Pkogkess of Egyptology.
Thothmes IV., Merenptah, Siptah, and the queen, Tausert. His most
important discovery, however, was made in the temple of Merenptah,
lying behind the Colossi of Memnon which guarded the approach to the
temple of Amenhetep III., and built of the materials taken from the
latter. Here Mr. Petrie found the largest stela yet known : it is of black
granite and had been inscribed by Amenhetep with a record of the
monuments which he had dedicated to Amen. Merenptah did not
deface this inscription, but utilized the back of the stela for a long record
of the overthrow of the Libyan Confederation in the fifth year of his reign.
He concludes this record by declaring that Amen has put the world
beneath his feet, and by giving a list of subject countries, in which list
we have the first known occurrence in an Egyptian inscription of the
name of "Israel." Mr. Qaibell, working for the Egyptian Research
Account, was put in charge of the excavations at the Ramesseum. by Mr.
Petrie, and there discovered in the store chambers numerous interments
of the XXIIIrd Dynasty and mummies of persons connected with the
royal family. The foundation deposits of four temples were discovei'ed,
including those of Rameses II.
Thebes was a general centre of operations during the last season. Besides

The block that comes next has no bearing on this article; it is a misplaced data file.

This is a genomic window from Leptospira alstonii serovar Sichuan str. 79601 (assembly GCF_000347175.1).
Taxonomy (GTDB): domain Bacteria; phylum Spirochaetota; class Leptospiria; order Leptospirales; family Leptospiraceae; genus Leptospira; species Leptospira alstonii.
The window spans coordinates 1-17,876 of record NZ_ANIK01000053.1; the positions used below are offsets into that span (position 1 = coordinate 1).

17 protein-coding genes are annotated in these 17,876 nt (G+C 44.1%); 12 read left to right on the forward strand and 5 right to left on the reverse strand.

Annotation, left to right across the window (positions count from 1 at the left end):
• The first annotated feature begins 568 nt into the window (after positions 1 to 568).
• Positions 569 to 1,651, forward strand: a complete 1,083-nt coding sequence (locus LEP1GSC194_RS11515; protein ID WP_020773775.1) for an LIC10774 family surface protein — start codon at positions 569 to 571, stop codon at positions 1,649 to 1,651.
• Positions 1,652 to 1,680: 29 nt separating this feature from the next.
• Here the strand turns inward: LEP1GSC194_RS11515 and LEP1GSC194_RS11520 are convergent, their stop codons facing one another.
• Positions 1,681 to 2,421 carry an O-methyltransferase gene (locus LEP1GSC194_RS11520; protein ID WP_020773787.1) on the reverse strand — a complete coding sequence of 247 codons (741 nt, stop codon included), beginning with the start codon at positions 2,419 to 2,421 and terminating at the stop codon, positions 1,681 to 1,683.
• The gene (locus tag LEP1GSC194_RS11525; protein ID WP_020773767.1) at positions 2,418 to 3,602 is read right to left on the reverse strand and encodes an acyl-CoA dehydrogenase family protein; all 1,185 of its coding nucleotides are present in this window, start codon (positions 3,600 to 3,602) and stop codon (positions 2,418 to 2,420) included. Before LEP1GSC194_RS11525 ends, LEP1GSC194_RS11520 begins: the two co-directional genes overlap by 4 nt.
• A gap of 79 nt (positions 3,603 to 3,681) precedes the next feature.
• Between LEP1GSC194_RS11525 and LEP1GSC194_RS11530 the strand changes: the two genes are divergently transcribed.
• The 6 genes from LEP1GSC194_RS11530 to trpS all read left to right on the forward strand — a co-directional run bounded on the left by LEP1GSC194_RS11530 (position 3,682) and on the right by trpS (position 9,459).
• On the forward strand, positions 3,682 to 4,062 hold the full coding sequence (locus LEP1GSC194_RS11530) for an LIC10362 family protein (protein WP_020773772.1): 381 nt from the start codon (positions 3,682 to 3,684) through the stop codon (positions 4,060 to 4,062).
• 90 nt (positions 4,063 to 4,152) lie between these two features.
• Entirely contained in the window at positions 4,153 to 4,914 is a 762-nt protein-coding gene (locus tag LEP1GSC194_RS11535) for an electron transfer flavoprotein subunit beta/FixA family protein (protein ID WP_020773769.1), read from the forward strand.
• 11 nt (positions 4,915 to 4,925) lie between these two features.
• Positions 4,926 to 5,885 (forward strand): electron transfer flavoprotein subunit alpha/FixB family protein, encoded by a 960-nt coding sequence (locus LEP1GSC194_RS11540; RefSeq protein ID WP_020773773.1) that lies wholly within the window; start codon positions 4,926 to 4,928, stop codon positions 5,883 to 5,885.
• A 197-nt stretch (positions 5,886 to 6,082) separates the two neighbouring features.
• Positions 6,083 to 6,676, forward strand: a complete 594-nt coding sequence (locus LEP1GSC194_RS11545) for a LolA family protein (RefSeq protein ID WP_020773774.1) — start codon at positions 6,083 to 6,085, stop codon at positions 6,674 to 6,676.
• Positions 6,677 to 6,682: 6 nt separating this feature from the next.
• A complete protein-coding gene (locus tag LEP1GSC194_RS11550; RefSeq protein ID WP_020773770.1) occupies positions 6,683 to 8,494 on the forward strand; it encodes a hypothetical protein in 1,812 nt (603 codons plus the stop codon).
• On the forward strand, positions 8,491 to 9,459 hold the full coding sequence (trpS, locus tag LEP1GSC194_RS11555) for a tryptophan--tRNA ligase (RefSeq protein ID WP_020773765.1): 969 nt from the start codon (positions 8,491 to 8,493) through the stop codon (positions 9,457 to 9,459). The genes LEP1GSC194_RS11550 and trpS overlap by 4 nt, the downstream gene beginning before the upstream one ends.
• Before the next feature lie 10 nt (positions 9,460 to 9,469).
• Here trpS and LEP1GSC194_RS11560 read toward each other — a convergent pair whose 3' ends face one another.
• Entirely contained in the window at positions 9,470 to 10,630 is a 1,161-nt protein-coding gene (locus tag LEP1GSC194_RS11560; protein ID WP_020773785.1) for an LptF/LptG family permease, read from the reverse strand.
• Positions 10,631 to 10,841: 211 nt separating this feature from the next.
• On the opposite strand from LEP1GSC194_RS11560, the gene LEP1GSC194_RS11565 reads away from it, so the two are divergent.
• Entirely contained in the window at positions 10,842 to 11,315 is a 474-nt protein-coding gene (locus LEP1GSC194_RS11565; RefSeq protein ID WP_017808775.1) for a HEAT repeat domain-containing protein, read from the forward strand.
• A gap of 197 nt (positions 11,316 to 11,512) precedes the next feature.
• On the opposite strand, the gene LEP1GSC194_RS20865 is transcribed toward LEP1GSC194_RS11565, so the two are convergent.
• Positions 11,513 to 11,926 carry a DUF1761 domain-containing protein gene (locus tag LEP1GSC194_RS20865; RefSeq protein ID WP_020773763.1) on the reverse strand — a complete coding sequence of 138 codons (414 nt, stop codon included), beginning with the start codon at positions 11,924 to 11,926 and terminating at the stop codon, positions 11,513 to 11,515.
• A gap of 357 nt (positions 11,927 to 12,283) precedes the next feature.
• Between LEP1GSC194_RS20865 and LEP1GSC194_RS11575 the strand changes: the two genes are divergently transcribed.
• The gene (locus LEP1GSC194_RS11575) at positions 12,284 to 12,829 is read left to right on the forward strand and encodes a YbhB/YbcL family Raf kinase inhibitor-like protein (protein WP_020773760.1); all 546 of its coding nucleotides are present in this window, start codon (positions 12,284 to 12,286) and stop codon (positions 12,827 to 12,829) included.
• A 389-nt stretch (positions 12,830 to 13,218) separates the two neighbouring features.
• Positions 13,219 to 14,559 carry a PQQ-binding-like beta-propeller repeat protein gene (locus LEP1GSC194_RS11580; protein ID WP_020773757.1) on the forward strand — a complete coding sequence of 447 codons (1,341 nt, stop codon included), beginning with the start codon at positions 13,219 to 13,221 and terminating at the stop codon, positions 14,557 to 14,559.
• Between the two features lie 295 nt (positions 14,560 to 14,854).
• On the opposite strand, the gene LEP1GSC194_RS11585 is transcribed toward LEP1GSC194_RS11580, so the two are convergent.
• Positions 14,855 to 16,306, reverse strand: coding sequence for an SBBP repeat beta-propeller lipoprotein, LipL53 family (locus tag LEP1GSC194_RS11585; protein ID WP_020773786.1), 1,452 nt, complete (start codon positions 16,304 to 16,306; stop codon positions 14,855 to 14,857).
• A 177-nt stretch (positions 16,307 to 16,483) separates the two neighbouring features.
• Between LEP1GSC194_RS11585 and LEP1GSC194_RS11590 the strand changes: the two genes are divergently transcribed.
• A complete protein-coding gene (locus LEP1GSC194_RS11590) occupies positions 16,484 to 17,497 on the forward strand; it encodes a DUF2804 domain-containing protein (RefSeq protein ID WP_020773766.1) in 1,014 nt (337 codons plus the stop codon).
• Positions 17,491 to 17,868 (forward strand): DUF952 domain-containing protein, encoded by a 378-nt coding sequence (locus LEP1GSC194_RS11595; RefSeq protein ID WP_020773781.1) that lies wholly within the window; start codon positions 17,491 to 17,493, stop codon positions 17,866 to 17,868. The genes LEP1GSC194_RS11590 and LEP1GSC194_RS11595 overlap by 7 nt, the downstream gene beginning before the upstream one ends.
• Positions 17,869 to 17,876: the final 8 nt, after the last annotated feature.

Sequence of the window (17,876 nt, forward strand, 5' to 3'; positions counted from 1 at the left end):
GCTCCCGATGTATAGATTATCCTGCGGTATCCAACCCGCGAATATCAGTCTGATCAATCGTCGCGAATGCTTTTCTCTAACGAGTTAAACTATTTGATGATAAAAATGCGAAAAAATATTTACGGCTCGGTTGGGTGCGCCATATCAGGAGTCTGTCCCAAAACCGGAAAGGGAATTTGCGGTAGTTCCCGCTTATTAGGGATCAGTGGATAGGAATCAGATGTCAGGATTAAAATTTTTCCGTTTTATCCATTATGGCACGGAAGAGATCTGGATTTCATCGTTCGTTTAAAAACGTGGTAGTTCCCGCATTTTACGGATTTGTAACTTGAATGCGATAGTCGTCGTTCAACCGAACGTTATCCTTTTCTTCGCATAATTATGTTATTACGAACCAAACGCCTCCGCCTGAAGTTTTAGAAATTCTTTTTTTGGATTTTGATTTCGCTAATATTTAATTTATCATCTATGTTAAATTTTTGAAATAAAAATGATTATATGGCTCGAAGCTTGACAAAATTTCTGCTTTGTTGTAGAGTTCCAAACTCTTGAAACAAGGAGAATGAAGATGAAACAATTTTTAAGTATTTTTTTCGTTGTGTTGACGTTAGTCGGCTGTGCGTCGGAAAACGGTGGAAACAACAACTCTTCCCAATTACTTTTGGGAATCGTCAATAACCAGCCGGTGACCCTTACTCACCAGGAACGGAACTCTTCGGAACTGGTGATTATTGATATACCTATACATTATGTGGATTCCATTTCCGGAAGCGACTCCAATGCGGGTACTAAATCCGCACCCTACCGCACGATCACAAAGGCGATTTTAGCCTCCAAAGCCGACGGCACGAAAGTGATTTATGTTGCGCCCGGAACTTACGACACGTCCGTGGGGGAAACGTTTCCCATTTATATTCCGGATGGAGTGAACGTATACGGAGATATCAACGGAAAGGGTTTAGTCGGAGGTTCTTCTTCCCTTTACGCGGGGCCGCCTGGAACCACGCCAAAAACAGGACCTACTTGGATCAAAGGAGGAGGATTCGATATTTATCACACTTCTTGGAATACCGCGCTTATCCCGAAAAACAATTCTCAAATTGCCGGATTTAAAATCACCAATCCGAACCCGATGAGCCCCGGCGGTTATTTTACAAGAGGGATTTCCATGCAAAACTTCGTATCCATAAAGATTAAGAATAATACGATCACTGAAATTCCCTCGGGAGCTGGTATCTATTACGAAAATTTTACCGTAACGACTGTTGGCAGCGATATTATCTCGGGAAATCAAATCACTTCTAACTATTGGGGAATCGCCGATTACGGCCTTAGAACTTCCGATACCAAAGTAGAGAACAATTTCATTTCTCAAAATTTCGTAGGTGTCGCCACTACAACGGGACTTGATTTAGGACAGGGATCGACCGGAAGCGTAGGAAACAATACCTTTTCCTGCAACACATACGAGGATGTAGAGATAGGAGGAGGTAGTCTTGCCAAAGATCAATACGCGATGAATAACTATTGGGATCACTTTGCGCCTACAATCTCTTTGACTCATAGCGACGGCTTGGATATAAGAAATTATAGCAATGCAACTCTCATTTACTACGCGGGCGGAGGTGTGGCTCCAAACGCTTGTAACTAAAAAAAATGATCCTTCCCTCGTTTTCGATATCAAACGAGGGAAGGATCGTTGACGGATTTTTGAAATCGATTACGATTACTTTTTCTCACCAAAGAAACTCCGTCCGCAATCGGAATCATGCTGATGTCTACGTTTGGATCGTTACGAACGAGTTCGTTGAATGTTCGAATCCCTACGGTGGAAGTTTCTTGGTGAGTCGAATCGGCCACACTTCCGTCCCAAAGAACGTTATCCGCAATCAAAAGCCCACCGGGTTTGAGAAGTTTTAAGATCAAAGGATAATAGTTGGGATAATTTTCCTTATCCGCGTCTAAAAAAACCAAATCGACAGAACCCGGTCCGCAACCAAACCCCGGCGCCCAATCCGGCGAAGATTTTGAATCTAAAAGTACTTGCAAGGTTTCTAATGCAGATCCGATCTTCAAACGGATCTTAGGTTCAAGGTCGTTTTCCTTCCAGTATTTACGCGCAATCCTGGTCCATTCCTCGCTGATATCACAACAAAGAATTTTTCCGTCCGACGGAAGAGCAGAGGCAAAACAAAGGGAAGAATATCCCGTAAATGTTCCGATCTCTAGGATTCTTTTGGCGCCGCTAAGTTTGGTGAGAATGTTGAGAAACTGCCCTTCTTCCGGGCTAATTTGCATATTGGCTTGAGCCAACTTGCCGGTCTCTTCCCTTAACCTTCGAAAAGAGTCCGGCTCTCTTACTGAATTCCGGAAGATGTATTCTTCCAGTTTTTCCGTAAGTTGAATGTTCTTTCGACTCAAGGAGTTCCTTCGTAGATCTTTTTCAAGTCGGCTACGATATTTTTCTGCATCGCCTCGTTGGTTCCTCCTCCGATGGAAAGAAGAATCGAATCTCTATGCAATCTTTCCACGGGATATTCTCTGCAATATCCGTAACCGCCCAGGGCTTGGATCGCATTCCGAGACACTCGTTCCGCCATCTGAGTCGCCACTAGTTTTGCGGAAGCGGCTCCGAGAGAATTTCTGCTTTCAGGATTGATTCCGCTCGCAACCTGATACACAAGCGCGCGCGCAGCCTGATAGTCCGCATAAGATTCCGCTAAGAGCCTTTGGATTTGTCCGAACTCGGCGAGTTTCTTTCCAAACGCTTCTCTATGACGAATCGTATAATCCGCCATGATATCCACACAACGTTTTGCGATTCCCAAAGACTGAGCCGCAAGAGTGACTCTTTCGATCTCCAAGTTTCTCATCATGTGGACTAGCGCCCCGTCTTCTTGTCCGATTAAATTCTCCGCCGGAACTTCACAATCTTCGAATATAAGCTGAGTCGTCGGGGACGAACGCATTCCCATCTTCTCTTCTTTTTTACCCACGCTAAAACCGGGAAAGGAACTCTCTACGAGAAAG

our work at Deir el Bahri and Mr. Petrie's around the Ramesseum, there
has been that of M. Daressy, who has finished clearing the great temple
of Rameses III. at Medinet Habu,1 while on the East bank M. Legrain
has made many clearances and repairs in the temple of Karnak, in
continuation of the work done by the Society for the Preservation of
the Monuments of Egypt. In the course of M. Legrain's clearances an
avenue of sphinxes was found to lead to an ancient quay, now far
distant from the river bank. On the quay were recorded the rises of
the Nile during the XXIInd to XXYIth dynasties. In the west court of
the temple there was found a duplicate list of thirty-two Palestinian
towns captured by Thothmes III.
Dr. Spiegelberg has spent most of the winter collecting material in the
neighbourhood of Thebes, and in the midst of his work has also identified
the site of the funerary temple of Amenhetep I., near the Ramesseum.
Miss Benson, excavating in the temple of Mut at Karnak, has dis-
covered a statue of Senmut, the architect of Deir el Bahri, with a long and
important inscription on the back ; also fragments relating to the war of
Piankhi against the northern princes.
1 Mr. Somers Clarke remarks on this excavation, " It is to be regretted that the
remains of the Christian church were at the same time removed and thus a page in
the history of the temple destroyed unnecessarily." This news is indeed startling.